A Victorian council is trailblazing an exciting new scheme designed to help low-income pensioners buy solar panels with no upfront costs, while slashing their electricity bills.
More than 300 low-income pensioner households have grabbed the opportunity to get their slice of solar after Darebin City Council allocated $900,000 in its 2013/2014 budget to fund its Solar Saver program and bulk-buy solar panels of between 1.5kW and 2kW.
Two companies, Positive Charge and Energy Matters, are currently installing the systems.
The genius of the scheme – which the council believes is the first of its kind – is that both the council and pensioners recoup their costs over ten years through the council rates system.
The council will introduce a small special rate charge for participating households in July next year to recoup the money spent on solar panels, which averages about $2909 per household.
The money households save on their electricity bills will exceed their extra rate payment.
Darebin Mayor Tim Laurence said the small special rate charge would reduce the twin barriers of up-front costs and challenging repayment schedules for low-income pensioners.
“Our research shows that over a ten-year period, the benefit for a household with low to average electricity usage is expected to be between $170 to $1500, with the most significant benefits experienced by those using more electricity during the day when solar power is generated,” Cr Laurence said.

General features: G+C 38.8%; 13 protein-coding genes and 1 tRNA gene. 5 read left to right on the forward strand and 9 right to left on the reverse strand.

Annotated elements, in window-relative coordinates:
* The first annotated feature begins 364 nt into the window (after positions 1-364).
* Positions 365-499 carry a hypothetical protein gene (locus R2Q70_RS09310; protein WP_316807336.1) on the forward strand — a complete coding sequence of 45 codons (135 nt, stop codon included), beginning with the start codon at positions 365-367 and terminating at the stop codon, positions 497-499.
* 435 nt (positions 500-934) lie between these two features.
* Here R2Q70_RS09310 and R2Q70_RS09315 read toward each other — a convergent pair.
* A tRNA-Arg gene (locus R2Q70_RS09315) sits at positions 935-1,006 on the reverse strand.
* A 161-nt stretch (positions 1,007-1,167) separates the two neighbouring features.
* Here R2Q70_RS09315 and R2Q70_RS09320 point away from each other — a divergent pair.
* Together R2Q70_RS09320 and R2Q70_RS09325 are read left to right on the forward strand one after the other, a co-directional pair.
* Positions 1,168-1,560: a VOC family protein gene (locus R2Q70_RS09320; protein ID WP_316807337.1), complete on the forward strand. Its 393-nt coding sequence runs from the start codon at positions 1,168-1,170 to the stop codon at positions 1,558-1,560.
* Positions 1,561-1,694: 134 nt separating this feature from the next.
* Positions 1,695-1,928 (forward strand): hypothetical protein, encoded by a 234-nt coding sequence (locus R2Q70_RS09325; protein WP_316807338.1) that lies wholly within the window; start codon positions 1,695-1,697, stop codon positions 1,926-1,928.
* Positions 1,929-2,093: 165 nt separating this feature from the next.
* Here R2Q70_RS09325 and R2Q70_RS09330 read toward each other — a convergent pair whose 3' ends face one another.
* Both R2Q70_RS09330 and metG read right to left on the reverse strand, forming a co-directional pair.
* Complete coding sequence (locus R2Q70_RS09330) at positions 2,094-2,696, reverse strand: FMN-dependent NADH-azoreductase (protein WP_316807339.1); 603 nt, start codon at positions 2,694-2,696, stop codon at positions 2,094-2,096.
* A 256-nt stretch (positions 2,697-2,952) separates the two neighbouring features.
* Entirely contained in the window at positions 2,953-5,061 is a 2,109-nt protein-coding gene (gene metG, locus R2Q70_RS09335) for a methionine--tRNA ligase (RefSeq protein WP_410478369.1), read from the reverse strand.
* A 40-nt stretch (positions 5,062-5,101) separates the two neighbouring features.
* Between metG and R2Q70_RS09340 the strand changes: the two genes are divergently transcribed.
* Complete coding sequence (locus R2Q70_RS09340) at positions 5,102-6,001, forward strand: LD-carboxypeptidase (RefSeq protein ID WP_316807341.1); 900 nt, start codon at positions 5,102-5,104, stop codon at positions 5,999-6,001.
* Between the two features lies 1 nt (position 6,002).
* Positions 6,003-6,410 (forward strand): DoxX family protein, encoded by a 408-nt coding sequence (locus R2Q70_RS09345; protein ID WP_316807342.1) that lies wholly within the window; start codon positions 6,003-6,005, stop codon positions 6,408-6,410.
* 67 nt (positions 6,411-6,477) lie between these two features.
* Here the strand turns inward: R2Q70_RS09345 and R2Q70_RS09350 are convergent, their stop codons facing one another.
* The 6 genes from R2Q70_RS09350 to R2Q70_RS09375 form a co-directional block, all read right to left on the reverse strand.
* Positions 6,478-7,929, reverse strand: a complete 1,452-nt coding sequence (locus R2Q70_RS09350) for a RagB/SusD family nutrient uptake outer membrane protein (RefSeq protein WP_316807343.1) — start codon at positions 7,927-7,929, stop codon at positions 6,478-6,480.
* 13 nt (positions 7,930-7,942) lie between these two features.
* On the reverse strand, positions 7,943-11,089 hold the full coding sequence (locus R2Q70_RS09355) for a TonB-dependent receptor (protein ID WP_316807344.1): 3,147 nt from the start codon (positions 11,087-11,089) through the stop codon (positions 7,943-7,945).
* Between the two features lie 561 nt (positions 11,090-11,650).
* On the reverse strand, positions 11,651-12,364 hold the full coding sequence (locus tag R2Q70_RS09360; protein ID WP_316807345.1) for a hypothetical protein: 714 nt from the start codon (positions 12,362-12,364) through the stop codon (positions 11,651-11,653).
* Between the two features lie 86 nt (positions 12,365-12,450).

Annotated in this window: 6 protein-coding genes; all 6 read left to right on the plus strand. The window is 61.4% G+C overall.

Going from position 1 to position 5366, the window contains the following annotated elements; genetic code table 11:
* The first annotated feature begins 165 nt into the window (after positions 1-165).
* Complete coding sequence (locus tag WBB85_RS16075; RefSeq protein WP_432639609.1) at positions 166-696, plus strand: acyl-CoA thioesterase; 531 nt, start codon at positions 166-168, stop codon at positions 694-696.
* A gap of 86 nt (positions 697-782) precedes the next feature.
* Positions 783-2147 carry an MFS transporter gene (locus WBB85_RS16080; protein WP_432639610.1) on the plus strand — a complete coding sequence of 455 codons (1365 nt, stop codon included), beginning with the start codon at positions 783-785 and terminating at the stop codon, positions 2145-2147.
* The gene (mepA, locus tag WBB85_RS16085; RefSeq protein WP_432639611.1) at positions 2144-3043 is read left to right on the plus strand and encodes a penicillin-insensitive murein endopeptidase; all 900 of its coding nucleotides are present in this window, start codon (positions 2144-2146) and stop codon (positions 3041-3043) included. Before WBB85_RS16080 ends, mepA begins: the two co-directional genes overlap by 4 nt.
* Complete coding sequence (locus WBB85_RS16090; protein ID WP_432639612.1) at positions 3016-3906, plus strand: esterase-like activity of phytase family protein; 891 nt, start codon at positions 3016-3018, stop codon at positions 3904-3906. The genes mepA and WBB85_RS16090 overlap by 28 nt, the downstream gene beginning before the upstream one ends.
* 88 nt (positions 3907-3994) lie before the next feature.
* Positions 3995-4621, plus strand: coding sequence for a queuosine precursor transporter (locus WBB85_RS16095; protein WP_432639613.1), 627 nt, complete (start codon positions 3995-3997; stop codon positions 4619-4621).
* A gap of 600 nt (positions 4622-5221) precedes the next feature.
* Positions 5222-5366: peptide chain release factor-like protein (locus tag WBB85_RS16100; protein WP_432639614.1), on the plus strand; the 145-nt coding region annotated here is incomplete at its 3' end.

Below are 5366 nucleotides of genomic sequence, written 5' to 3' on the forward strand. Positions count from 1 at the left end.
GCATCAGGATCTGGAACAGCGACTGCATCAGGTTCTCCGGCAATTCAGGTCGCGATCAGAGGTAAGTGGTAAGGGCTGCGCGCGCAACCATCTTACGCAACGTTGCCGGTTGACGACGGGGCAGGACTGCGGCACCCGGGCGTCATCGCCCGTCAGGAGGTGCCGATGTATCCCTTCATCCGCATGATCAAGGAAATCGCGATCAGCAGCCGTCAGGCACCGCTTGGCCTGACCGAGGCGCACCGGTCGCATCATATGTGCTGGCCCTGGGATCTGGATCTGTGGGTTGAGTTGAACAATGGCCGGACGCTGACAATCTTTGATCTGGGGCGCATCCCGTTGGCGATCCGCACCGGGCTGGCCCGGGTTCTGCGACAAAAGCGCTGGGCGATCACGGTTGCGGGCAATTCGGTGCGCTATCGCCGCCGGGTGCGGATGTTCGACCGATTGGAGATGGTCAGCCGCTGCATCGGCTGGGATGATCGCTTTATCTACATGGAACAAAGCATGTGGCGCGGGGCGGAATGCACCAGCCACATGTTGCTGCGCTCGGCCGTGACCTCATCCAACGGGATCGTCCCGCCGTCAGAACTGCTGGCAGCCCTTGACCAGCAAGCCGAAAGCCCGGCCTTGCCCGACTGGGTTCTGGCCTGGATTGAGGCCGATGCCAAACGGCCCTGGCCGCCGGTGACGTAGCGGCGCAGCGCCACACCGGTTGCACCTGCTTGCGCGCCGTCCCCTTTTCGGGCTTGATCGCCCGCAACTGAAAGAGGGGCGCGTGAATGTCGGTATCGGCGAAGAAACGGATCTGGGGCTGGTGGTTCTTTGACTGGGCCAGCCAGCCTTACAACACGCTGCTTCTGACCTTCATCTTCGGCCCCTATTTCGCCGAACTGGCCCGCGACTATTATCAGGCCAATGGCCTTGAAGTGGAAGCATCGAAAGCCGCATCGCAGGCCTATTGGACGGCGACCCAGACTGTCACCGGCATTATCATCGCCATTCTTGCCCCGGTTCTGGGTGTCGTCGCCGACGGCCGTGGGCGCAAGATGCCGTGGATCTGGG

Mr Laurence said the scheme’s design meant Darebin City Council’s investment would be returned after ten years, freeing up capital for other initiatives.
David Meiklejohn from the Northern Alliance for Greenhouse Alliance (NAGA), which is a partner in the scheme, told Government News that the scheme also made pensioners more relaxed about switching on their airconditioning or heating during inclement weather, which was important given the increased length and severity of heatwaves.
“We know anecdotally that people have said they are nervous about putting on the airconditioning or they put it on for short periods of time because they are nervous about electricity bills at the end of the quarter,” Mr Meiklejohn said.
“(Solar Saver) hits a number of key areas for us: being able to get more renewable energy out into the community and making older people less vulnerable to heatwaves so we make sure they’re looked after.”
Mr Meiklejohn said that other councils were looking to the Solar Saver scheme as a blueprint.
NAGA was also exploring the possibility of partnering with banks or organisations like the Clean Energy Foundation where councils could not afford the upfront costs of solar panels.
Darebin will review the project in early 2015 to determine whether to extend it to more low income households.
The program is expected to create over 8 million kWh of solar energy over the ten-year period – equivalent to over 10,000 tonnes of greenhouse emissions.